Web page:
It should be noted that, in my testing, I carried the pen clipped to the placket of my shirt and neither the clip nor cap, ever came loose. However, while traveling to and from work I had it along with other pens, inside a hard shelled case. On more than one occasion I knocked my bag over or dropped the case. Upon opening the case the cap had wiggled loose from the pen. I would not carry this pen in the pen pocket of a bag or anywhere the cap could wiggle loose. It is certainly not a pocket pen, despite its diminutive size.

The nib is hooded and also gold toned. Mine arrived misaligned with the hood and the feed. A little work pushing and pulling aligned everything. Once inked the pen was a tad bit scratchy, so I ran it over my buffing stick. Ten minutes work gave me a pen that feels great.

This pen is an aerometric filler. I’ve used the Pilot aerometric refill and that works well. The Hero aerometric is a piece of garbage. The small tube inside isn’t long enough and the feed not set up to work properly, so every squeeze pushes out all of the ink. Testing this filler with water I was able to suck in about 1ml of water. Once dried and inked I was only able to get the damn things to suck up a little over half a fill of ink.

I also managed to cover my hands with ink. Sadly I have 2 more aerometric fillers that I need to review and each fill pissed me off. I will never order another cheap aerometric filler for review, but you’ll need to suffer through 2 more reviews of them.

Overall, this pen is quite nice. The hooded nib once aligned and tuned writes like a dream. Like all hooded nibs, dependent upon ink choice, it just writes and writes well. It’s an easy pen to like, it is, after all, a rip off of the classic Pilot 51/21. Sadly, they weren’t able to get the aerometric filler to work well. I’ll probably adapt mine to work with a standard piston type converter, but that’s a kludge I’ll share later. If you want to read about the original that this is riffed from check out Parker51.com it’s a great resource.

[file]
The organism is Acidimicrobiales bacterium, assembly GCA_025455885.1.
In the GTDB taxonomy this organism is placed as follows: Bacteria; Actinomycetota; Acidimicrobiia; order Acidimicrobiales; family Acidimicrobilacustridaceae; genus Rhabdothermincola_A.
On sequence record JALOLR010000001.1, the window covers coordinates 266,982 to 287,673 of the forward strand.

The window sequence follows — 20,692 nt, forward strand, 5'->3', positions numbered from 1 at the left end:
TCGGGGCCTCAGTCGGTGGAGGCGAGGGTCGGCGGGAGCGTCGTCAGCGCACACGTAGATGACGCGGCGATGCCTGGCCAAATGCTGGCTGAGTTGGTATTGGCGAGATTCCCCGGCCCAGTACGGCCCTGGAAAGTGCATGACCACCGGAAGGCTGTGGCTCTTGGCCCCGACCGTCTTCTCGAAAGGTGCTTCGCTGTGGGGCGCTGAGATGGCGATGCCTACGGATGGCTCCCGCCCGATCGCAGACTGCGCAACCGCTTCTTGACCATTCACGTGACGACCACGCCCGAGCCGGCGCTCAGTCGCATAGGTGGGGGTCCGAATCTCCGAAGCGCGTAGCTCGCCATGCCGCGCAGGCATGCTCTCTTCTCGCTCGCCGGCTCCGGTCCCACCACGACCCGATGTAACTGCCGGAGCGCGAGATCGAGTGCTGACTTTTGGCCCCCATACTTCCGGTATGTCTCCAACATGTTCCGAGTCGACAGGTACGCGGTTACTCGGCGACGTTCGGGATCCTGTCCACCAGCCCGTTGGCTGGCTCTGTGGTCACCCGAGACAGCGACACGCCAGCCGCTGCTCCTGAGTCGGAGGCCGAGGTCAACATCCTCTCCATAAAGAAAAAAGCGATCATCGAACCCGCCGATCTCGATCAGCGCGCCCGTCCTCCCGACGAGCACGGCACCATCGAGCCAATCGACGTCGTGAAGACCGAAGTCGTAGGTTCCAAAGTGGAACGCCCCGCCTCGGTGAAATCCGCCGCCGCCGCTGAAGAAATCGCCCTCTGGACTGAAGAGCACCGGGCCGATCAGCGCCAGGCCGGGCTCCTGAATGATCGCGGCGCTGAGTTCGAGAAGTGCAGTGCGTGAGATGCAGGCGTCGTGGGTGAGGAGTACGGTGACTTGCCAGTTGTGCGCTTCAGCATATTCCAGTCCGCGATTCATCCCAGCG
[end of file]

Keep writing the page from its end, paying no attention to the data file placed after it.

Continued Change and Growth

2018 has been many things- for me, it has been a year of change. This blog has remained a constant in my ever-changing and evolving life. It is my touchstone. I return to it as a source of comfort, continuing self-expression and learning. I’ve been blogging so long that I cannot imagine my life without something of Comfortable Shoes Studio.

Thinking forward to 2019, I’ve been considering what I plan to do with this blog as I move forward with both my side hustle (this blog, writing, and my podcasts) and my professional life. Clearly, CSS will continue on. I’ve discussed some of my thoughts regarding reviews on RSVP and how they shape a blog. I hope that my honest reviews have helped you make informed decisions regarding your purchases and that has had a positive impact on your life.

As much as some might like to pretend that it’s just stationery, it’s not. The choices we make about stationery, the tools we use, adds to our life. When we take a mindful approach to these choices, and how we use our tools it has a positive impact on our lives. Sitting down with a pen or pencil that you love to hold and attending to how that tool feels as it glides and scrapes across a page is a deeply sensory experience, one that grounds us in the here and now. And at that moment as we allow our senses to take over and deeply feel that connection between ourselves and the page we are truly in the moment. This is at the core of mindfulness it is my belief that using this connection to our tools in a mindful manner can only add to our lives, never detract.